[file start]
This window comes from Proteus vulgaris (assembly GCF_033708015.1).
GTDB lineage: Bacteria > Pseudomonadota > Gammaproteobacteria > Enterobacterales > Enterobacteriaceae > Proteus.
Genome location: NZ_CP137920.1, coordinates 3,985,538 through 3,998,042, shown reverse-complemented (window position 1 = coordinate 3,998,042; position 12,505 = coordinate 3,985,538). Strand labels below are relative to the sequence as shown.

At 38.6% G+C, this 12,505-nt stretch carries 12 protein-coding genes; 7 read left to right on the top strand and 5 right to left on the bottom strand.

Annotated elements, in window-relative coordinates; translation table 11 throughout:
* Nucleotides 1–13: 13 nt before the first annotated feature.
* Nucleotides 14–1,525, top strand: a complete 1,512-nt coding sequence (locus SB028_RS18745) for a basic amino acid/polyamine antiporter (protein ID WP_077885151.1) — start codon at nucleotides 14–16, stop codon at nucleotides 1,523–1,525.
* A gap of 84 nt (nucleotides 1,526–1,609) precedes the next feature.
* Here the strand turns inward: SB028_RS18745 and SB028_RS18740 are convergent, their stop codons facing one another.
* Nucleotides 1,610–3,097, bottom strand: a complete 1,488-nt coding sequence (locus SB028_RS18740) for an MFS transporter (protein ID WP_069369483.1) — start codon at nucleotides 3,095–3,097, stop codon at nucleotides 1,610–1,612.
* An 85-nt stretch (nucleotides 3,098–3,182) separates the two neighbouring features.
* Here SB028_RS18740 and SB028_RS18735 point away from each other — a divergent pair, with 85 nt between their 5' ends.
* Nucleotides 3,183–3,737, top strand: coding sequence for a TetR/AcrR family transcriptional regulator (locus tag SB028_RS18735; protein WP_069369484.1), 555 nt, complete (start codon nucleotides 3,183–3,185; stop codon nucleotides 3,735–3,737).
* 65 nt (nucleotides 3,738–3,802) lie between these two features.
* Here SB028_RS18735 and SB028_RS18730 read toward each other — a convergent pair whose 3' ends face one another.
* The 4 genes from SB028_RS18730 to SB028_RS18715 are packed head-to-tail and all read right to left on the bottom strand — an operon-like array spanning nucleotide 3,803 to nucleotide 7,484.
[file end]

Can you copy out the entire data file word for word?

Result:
This window comes from Proteus vulgaris (assembly GCF_033708015.1).
GTDB lineage: Bacteria > Pseudomonadota > Gammaproteobacteria > Enterobacterales > Enterobacteriaceae > Proteus.
Genome location: NZ_CP137920.1, coordinates 3,985,538 through 3,998,042, shown reverse-complemented (window position 1 = coordinate 3,998,042; position 12,505 = coordinate 3,985,538). Strand labels below are relative to the sequence as shown.

At 38.6% G+C, this 12,505-nt stretch carries 12 protein-coding genes; 7 read left to right on the top strand and 5 right to left on the bottom strand.

Annotated elements, in window-relative coordinates; translation table 11 throughout:
* Nucleotides 1–13: 13 nt before the first annotated feature.
* Nucleotides 14–1,525, top strand: a complete 1,512-nt coding sequence (locus SB028_RS18745) for a basic amino acid/polyamine antiporter (protein ID WP_077885151.1) — start codon at nucleotides 14–16, stop codon at nucleotides 1,523–1,525.
* A gap of 84 nt (nucleotides 1,526–1,609) precedes the next feature.
* Here the strand turns inward: SB028_RS18745 and SB028_RS18740 are convergent, their stop codons facing one another.
* Nucleotides 1,610–3,097, bottom strand: a complete 1,488-nt coding sequence (locus SB028_RS18740) for an MFS transporter (protein ID WP_069369483.1) — start codon at nucleotides 3,095–3,097, stop codon at nucleotides 1,610–1,612.
* An 85-nt stretch (nucleotides 3,098–3,182) separates the two neighbouring features.
* Here SB028_RS18740 and SB028_RS18735 point away from each other — a divergent pair, with 85 nt between their 5' ends.
* Nucleotides 3,183–3,737, top strand: coding sequence for a TetR/AcrR family transcriptional regulator (locus tag SB028_RS18735; protein WP_069369484.1), 555 nt, complete (start codon nucleotides 3,183–3,185; stop codon nucleotides 3,735–3,737).
* 65 nt (nucleotides 3,738–3,802) lie between these two features.
* Here SB028_RS18735 and SB028_RS18730 read toward each other — a convergent pair whose 3' ends face one another.
* The 4 genes from SB028_RS18730 to SB028_RS18715 are packed head-to-tail and all read right to left on the bottom strand — an operon-like array spanning nucleotide 3,803 to nucleotide 7,484.